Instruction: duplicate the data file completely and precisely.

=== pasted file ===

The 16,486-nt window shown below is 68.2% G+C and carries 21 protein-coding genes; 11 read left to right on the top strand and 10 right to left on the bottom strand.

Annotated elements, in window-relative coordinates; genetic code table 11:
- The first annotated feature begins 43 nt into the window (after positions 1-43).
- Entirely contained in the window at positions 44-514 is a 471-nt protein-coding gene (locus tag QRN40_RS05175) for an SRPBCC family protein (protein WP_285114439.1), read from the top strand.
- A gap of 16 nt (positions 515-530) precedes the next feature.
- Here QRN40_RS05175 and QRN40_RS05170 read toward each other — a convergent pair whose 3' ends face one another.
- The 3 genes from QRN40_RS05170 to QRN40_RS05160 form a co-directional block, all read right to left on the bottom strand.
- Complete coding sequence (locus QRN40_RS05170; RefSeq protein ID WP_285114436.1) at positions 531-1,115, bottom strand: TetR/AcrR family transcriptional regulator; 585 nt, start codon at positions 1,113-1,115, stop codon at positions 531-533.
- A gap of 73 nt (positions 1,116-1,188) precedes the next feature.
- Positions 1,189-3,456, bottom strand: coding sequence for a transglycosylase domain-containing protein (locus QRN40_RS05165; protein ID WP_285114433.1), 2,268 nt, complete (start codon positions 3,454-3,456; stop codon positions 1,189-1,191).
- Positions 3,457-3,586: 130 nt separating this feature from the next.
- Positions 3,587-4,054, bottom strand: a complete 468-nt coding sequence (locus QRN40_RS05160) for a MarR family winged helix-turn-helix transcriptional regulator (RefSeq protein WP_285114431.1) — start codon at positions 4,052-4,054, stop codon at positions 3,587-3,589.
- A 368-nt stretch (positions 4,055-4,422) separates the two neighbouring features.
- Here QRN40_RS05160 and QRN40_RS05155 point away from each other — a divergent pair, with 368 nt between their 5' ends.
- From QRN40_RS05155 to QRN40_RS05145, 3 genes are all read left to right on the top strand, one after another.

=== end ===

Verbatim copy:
The 16,486-nt window shown below is 68.2% G+C and carries 21 protein-coding genes; 11 read left to right on the top strand and 10 right to left on the bottom strand.

Annotated elements, in window-relative coordinates; genetic code table 11:
- The first annotated feature begins 43 nt into the window (after positions 1-43).
- Entirely contained in the window at positions 44-514 is a 471-nt protein-coding gene (locus tag QRN40_RS05175) for an SRPBCC family protein (protein WP_285114439.1), read from the top strand.
- A gap of 16 nt (positions 515-530) precedes the next feature.
- Here QRN40_RS05175 and QRN40_RS05170 read toward each other — a convergent pair whose 3' ends face one another.
- The 3 genes from QRN40_RS05170 to QRN40_RS05160 form a co-directional block, all read right to left on the bottom strand.
- Complete coding sequence (locus QRN40_RS05170; RefSeq protein ID WP_285114436.1) at positions 531-1,115, bottom strand: TetR/AcrR family transcriptional regulator; 585 nt, start codon at positions 1,113-1,115, stop codon at positions 531-533.
- A gap of 73 nt (positions 1,116-1,188) precedes the next feature.
- Positions 1,189-3,456, bottom strand: coding sequence for a transglycosylase domain-containing protein (locus QRN40_RS05165; protein ID WP_285114433.1), 2,268 nt, complete (start codon positions 3,454-3,456; stop codon positions 1,189-1,191).
- Positions 3,457-3,586: 130 nt separating this feature from the next.
- Positions 3,587-4,054, bottom strand: a complete 468-nt coding sequence (locus QRN40_RS05160) for a MarR family winged helix-turn-helix transcriptional regulator (RefSeq protein WP_285114431.1) — start codon at positions 4,052-4,054, stop codon at positions 3,587-3,589.
- A 368-nt stretch (positions 4,055-4,422) separates the two neighbouring features.
- Here QRN40_RS05160 and QRN40_RS05155 point away from each other — a divergent pair, with 368 nt between their 5' ends.
- From QRN40_RS05155 to QRN40_RS05145, 3 genes are all read left to right on the top strand, one after another.